Unvaccinated Arizonans had 31.1 times greater risk of dying from COVID in November
Jan 5, 2022, 1:00 PM | Updated: 1:39 pm
PHOENIX – Arizonans who weren’t fully vaccinated against COVID-19 were 31.1 times more likely to die of the virus in November than those who were and 4.9 times more likely to test positive, according to data released Wednesday.
The new numbers were part of the Arizona Department of Health Services’ bi-weekly report on COVID rates by vaccination status.
“There simply is no arguing with the data: COVID-19 vaccines and boosters save lives,” ADHS Interim Director Don Herrington wrote in a blog post.
The unvaccinated risks were significantly higher than ADHS reported for October, when it was 15.2 times for death and 3.9 times for infection, in part because of a methodology change.
“This shift has to do with a change in methodology to better capture fully vaccinated individuals and may also be impacted by booster uptake,” Herrington wrote.
Although Wednesday’s report covers a timeframe before omicron emerged, hospitals are still reporting that a vast majority of COVID patients are unvaccinated.
And even though omicron is proving to produce less severe illness than previous variants, officials are worried it will create a caseload so large that hospitalizations and deaths will still rise.
Dr. Joshua LaBaer, executive director of the Arizona State University Biodesign Institute, said that while vaccines provide significant protection from severe illness and death from omicron, the variant is causing a high rate of breakthrough infections in people who haven’t had a booster shot.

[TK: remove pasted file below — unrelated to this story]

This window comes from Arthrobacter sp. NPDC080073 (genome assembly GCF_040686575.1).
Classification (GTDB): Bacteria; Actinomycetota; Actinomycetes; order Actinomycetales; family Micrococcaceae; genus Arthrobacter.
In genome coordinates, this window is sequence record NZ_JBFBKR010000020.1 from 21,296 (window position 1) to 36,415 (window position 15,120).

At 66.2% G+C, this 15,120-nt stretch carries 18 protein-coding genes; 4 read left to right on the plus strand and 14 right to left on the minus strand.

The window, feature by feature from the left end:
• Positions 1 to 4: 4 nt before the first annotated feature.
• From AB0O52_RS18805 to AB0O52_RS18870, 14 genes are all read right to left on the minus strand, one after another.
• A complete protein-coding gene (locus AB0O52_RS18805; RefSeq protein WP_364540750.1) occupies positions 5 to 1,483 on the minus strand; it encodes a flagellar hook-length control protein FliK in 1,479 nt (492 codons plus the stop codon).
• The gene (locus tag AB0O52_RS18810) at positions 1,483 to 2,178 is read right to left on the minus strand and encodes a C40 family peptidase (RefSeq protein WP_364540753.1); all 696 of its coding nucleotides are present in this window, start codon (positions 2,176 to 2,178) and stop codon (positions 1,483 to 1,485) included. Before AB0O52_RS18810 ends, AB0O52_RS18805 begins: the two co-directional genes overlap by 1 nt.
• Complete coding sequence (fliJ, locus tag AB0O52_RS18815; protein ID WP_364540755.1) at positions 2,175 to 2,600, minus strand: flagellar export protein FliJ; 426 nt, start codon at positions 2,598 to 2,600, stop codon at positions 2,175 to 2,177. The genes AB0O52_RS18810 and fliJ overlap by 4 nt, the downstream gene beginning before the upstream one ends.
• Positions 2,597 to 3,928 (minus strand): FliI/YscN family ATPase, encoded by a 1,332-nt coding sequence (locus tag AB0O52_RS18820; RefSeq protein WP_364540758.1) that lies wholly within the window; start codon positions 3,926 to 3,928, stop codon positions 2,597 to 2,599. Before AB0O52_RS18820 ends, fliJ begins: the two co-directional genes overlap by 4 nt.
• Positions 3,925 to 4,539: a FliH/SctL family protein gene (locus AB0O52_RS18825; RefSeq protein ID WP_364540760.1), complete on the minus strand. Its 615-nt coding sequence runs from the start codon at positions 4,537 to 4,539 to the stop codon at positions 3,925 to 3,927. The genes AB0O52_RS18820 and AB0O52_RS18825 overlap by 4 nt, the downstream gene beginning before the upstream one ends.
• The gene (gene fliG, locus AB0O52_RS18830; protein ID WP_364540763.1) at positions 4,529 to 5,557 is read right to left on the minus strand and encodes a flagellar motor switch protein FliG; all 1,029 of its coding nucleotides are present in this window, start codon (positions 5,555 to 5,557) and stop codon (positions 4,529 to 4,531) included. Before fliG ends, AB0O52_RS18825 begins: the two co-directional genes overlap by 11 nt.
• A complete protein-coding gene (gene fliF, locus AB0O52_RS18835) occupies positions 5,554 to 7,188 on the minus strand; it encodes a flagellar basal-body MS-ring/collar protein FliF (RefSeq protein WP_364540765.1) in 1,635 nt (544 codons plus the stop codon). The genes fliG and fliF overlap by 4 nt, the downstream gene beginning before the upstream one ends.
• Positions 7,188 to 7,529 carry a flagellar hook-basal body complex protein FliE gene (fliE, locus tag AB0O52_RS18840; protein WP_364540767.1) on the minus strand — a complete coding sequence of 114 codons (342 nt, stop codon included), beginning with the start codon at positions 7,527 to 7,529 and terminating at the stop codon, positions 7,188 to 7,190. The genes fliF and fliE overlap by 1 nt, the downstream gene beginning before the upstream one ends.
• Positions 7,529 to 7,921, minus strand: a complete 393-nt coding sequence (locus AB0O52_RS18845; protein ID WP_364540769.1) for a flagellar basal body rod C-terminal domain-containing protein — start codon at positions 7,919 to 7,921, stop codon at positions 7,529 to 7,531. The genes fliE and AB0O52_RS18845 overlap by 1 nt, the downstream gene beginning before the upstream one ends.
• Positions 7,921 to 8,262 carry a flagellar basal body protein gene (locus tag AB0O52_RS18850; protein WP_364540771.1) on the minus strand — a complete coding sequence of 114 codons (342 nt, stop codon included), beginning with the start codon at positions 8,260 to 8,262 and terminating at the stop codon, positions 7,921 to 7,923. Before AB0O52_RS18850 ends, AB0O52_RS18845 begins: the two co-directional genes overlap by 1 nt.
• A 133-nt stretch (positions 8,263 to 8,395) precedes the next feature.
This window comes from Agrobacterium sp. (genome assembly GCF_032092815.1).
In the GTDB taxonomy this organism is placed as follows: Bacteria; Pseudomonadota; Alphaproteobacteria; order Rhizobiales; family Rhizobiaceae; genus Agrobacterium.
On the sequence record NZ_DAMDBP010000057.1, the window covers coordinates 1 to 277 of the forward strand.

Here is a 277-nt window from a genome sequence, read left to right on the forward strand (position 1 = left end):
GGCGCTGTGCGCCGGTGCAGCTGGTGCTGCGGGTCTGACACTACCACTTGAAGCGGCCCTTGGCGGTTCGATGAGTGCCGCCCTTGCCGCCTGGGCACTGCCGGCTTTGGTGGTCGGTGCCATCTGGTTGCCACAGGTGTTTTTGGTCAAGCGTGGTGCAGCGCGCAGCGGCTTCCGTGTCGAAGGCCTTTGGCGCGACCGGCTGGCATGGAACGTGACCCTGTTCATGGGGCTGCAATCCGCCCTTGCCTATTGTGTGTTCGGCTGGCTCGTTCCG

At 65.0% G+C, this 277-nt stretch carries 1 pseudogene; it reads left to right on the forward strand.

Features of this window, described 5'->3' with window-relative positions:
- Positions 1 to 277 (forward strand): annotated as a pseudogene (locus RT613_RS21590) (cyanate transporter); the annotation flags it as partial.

“If you get a booster dose, then the protection goes from roughly 25% to over 75%, so a huge bump in protection from a booster vaccine,” he said in a press briefing Wednesday.
“This is just a plea for ‘it’s much better to prevent this disease than to try to treat it.'”
The state dashboard on Wednesday showed 70% of Arizonans old enough to get vaccinated had received at least one shot, with 58.8% fully vaccinated. The ADHS dashboard doesn’t show booster data.
The minimum age to receive the Pfizer shot is 5, and it’s 18 for Moderna and Johnson & Johnson. The Pfizer version has full Food and Drug Administration approval, while the other two were granted emergency use authorization.
Health officials strongly recommend booster shots for adults (including people 16 and older for Pfizer) who received their second Moderna dose more than six months ago, their second Pfizer does more than five months ago or the Johnson & Johnson shot at least two months ago.
For details about statewide vaccine availability, the ADHS website has a vaccine-finder page with locations and other information.
For information about metro Phoenix vaccine availability, Maricopa County Public Health has a locator page that lists pharmacies, government-run sites, health clinics and pop-up distribution events. Appointments may be required depending on the provider.